Think about other issues not quite so charged - like a friend of yours being rude lately and putting on some weight. Would you approach them asking why they are a "fat asshole" lately? Well, maybe you would if you're really good friends. But if you were a doctor or therapist or any other "stranger" like that, you wouldn't use that blunt of language, even if it was true.

    Now reading the article, I am clearly guilty of "Tone policing". But at the same time I think my point has merit, because the reactions I have described I think are fairly common. Here again I think context is super important. Towards the end is this statement " if asking nicely not to be oppressed actually worked, we would have zero oppression right now." I think this is very true with some people. But not necessarily with all people.

    If you have a group more or less diametrically opposed to your cause, then no amount of diplomacy is going to really help you change minds. But if you have groups who are potential allies, or like 70% of the way already there, wouldn't it behoove you to use an approach that doesn't alienate them to the cause? I realize you shouldn't have to baby talk them into listening and being empathetic, but at the same time people ARE fragile, especially when it comes to challenging the images of themselves in their heads.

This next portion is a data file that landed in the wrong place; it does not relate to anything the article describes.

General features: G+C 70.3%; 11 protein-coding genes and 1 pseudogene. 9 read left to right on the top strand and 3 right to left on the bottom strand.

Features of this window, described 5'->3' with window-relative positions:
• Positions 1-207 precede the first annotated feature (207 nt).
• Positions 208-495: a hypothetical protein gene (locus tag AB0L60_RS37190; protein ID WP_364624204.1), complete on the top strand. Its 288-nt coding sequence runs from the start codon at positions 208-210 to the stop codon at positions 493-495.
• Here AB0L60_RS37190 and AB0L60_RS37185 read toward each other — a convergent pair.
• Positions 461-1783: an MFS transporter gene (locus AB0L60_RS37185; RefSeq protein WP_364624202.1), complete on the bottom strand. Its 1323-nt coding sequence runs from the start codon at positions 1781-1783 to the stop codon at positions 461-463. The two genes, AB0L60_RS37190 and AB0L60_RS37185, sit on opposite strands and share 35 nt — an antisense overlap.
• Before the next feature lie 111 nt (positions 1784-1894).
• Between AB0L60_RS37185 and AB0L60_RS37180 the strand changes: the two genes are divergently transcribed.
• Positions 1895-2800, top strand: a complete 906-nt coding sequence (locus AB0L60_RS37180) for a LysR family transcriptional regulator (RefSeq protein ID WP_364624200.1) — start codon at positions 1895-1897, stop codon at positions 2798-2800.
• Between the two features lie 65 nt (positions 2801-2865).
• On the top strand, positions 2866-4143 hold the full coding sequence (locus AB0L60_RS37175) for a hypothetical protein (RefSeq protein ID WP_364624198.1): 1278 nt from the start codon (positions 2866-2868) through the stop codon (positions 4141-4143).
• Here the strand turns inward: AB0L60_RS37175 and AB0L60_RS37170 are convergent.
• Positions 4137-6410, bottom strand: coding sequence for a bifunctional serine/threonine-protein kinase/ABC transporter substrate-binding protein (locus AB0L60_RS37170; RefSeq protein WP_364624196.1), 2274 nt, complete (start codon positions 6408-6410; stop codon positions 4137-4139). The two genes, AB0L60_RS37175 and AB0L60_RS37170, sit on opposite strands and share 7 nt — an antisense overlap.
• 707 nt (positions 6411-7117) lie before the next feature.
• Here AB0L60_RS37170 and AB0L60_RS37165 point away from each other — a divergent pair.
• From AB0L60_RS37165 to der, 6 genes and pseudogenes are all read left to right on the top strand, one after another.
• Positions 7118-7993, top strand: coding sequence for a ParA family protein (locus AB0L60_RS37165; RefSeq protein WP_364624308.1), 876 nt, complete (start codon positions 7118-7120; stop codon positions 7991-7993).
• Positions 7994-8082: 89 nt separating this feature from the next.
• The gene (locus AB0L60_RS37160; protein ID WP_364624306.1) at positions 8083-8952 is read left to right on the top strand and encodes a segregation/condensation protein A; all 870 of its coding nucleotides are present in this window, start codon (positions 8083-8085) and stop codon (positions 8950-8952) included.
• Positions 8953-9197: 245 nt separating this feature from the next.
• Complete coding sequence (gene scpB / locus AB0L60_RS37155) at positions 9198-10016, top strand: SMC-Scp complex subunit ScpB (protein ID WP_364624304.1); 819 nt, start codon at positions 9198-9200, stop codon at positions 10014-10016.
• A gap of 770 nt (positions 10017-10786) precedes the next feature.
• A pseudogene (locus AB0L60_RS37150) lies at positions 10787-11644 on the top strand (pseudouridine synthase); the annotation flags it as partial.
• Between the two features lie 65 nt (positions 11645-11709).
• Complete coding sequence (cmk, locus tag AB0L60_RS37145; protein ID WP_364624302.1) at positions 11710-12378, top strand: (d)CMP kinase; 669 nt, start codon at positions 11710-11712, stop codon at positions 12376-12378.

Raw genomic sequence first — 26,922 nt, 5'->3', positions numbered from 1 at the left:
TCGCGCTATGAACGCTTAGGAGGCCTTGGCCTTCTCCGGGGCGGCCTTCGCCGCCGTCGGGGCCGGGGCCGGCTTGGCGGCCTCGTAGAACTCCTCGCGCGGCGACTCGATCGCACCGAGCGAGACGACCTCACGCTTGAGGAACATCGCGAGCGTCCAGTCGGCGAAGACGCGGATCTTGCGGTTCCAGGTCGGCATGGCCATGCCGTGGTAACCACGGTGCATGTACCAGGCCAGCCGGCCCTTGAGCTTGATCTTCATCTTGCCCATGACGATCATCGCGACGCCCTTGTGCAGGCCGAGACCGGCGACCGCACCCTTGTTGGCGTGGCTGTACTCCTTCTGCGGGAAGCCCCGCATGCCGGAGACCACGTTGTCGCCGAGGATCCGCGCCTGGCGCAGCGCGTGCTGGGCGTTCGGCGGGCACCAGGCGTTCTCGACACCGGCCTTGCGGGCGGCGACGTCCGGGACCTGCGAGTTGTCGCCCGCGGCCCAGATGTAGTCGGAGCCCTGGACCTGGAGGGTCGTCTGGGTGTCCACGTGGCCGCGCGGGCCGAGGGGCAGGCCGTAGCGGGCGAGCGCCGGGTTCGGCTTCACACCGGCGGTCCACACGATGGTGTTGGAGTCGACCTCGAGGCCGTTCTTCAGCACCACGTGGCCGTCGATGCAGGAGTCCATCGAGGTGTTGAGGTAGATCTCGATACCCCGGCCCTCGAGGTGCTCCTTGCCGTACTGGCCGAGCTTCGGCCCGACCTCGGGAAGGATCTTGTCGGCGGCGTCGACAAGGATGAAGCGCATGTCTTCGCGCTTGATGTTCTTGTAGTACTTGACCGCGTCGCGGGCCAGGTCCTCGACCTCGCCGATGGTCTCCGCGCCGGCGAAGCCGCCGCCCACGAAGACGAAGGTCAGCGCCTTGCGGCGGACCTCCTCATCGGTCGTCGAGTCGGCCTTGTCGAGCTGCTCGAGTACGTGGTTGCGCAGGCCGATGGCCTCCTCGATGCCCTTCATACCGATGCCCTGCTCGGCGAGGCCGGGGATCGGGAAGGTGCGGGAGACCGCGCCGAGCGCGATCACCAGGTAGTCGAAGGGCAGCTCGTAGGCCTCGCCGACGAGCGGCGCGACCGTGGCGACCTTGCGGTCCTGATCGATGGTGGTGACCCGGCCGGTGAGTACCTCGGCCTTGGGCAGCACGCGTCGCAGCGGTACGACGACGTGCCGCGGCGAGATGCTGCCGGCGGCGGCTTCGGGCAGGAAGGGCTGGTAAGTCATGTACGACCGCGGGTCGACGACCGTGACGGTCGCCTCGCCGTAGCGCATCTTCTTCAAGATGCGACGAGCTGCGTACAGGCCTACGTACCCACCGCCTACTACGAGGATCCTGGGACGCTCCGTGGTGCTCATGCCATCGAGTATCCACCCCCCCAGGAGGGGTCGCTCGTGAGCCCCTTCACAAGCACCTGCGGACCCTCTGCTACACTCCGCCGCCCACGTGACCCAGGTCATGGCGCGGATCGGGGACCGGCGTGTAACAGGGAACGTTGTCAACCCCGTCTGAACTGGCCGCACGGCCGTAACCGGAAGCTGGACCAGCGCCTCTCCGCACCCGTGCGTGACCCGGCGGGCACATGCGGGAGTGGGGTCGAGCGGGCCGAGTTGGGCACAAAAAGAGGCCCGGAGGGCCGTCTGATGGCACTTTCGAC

But I am just a racist gimp, so, you know, what do I know.

  3. I used to get so angry because #notallmen. This was such a hard lesson for me to learn, but necessary.

  4. it's exhausting but blocking people out is only going to make enemies.

    When someone rolls in with an attitude of already being an enemy of the community, loaded for bear with maximal whatabouts, you get nowhere. Reddit allows a certain amount of raiding and fuckery, but individual reddits have some self-policing.

    This is one community. We don't have to work around r/thedonald. The owners are happy with that. You may prefer a lower common denominator, but you also have a ridiculous plethora of options.

  5. So nice (/s) to see that like, 90% or more of the convo here so far on intersectional feminism is instead about how white people feel when their racism is pointed out. (Big news that, such discovery.) White folks just gotta be on center stage talking about themselves, even in an ostensibly progressive space like bbs!

Continue the discussion bbs.boingboing.net